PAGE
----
Born: 6th September 1920, Ipswich.
Died: 9th June 1940; age 19; on board H.M.S. ‘Glorious.’
Residence: 63, Cowper Street, Ipswich.
Rank: Pilot Officer; Service Number: 41599.
Regiment: Royal Air Force, 263 Squadron.
Credited with 1 biplane victory.
Evening Star – 9th May 1940
D.F.C. FOR YOUNG IPSWICH MAN
Shot Down Heinkel Bomber in Norway
A young Ipswich man is among those decorated for gallantry during the air operations in Norway. He was a member with a squadron which brought down fourteen Nazi warplanes in
one day during the operations at Aandalsnes. He is Pilot-Officer Sidney Robert McNamara, son of Mr. S. McNamara, and he led a successful attack on an enemy Heinkel bomber and showed great determination and courage after landing. He displayed bravery during a bombing attack by taking-off again under machine-gun fire. Age 19 1/2, he obtained his commission in January of last year. An old boy of Ipswich School and Northgate School, he is well known in yachting circles at Bawdser Ferry, and played rugby for Northgate School.
Relatives Notified & Address: Son of Sidney Arthur William & Ellen McNamara, of Ipswich.
Father: Sidney Arthur William McNamara, born January 1886, 199, Seymour Street, Somers Town, London. A Company Manager & Director – Coach Building & Motor Engineering. During the Second World War, Sidney was a member of the Special Constabulary.
Mother: Ellen Alice Griffiths, born November 1890, Brighton, East Sussex.
Sidney was educated at Ipswich School.
Sidney is also remembered on the Ipswich School Chapel war memorial.
Photograph courtesy of Gary Martin GLARAC photo archivist & website manager http://glarac.co.uk/node/951
8th June 1940 H.M.S. ‘Glorious’
H.M.S. ‘Glorious’ was a battlecruiser of the Courageous class built for the Royal Navy by Harland & Wolff, Belfast, Northern Ireland, as part of Admiral Fisher’s Baltic Project. Ordered 14th March 1915 and completed on the 31st December 1916 – Commissioned January 1917.
In February 1924, H.M.S.’Glorious’ was sent to be converted to an aircraft carrier.
On the 8th June 1940, H.M.S.’Glorious’ and her two escorting sister ships H.M.S. ‘Acasta’ and H.M.S. ‘Ardent.’ They were taking part in Operation Alphabet – the evacuation of Allied forces from Norway that had been taking place simultaneously with the rather better known and remembered evacuation at Dunkirk. On the way through the Norwegian Sea at about 15:46 pm, the funnel smoke from H.M.S.’Glorious’ and her escort ships was spotted by the German battleships Scharnhorst and Gneisenau. H.M.S. ‘Glorious’ had no lookouts posted in the crow’s nest, no aircraft on patrol and no aircraft ready on the deck for a quick take-off . H.M.S ‘Acasta’ and H.M.S. ‘Ardent’ attempted to lay a smoke screen. H.M.S. ‘Glorious’ was hit by Scharnhorst in her forward flight deck and burst in the upper hangar, starting a large fire and prevented any other aircraft from taking off. At 16:58hrs a second shell hit the homing beacon above the bridge and killed or wounded the personnel stationed there, including Captain Guy D’Oyly-Hughes. H.M.S. ‘Glorious’ was hit again in the centre engine room at 17:20hrs and this caused her to lose speed.The German ships closed in and continued to fire. H.M.S. ‘Glorious’ was soon overcome and was sunk. at 18:10hrs.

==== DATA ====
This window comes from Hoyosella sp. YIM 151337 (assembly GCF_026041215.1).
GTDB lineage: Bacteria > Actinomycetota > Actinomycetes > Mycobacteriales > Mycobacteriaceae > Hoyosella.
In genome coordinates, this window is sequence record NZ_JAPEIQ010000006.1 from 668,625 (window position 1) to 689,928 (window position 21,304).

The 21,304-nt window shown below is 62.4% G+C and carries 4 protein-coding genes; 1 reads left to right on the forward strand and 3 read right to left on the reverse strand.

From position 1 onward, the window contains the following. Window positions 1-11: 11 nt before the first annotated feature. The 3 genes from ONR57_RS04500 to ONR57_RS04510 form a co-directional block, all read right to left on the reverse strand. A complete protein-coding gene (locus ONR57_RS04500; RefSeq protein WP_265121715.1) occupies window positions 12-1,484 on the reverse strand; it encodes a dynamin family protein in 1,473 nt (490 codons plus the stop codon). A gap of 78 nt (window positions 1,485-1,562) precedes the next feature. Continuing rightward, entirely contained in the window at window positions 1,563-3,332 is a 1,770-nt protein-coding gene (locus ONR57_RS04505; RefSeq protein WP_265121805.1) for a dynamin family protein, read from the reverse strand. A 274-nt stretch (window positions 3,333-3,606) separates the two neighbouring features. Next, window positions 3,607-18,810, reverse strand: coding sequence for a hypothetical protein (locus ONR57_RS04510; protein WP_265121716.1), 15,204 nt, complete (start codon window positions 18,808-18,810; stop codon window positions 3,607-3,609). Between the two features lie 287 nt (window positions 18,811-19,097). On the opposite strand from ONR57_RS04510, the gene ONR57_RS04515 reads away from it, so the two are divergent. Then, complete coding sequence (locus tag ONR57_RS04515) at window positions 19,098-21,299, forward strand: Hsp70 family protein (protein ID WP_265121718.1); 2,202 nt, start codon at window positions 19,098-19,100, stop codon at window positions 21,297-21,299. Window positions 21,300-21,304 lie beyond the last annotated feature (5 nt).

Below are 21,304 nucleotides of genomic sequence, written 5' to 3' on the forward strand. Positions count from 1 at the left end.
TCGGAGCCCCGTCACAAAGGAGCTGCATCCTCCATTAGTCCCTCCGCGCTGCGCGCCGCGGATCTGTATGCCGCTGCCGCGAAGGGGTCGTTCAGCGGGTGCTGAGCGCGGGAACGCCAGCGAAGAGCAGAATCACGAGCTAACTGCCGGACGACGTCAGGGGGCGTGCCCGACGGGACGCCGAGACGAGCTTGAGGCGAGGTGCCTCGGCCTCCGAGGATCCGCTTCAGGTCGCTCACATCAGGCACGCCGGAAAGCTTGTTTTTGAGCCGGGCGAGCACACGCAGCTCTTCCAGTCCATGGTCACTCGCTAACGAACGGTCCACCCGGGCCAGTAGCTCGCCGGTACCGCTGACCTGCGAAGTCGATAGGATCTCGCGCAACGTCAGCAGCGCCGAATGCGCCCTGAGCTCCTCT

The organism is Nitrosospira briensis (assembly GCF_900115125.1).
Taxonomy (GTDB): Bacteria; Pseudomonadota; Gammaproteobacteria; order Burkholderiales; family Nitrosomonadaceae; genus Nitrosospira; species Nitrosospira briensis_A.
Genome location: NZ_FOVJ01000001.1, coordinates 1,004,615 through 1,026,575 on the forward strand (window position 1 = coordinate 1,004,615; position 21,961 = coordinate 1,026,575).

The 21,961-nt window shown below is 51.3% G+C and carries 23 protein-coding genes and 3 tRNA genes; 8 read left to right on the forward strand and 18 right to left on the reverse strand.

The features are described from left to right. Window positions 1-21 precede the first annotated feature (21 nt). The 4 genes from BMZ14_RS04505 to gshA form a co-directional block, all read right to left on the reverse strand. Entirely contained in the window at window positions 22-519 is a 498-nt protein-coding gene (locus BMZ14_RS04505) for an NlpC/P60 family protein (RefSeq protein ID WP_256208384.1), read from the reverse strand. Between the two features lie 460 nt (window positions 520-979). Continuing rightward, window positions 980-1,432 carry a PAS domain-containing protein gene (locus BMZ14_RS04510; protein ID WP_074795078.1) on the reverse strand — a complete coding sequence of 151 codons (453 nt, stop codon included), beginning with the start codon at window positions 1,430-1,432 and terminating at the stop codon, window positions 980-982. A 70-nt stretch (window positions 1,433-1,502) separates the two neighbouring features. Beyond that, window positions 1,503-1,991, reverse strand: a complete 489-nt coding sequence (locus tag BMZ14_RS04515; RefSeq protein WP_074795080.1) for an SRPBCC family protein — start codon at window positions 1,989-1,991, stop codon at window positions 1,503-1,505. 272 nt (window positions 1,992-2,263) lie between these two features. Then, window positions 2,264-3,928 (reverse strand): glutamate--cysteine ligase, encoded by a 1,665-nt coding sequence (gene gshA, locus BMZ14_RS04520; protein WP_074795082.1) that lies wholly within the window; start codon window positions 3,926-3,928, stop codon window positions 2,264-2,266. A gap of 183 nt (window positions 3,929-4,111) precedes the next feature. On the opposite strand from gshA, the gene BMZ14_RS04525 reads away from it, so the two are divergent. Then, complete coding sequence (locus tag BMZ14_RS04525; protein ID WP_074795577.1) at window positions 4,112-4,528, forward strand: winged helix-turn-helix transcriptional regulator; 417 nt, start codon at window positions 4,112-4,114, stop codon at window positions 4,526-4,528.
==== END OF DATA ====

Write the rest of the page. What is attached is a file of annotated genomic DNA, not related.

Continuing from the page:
The same fate then happened to H.M.S. ‘Ardent’. H.M.S. ‘Acasta’ attacked with torpedoes, and hit the engine room of Scharnhorst in a last attack before she sank, blazing beneath the waves at 18.20hrs. The damaged caused by H.M.S. ‘Acasta’ torpedoes to Scharnhorst caused the enemy ships to abandon their sortie to the north and return to port. The Germans didn’t wait to pick up any survivors. 1531 Officers and men lost their lives.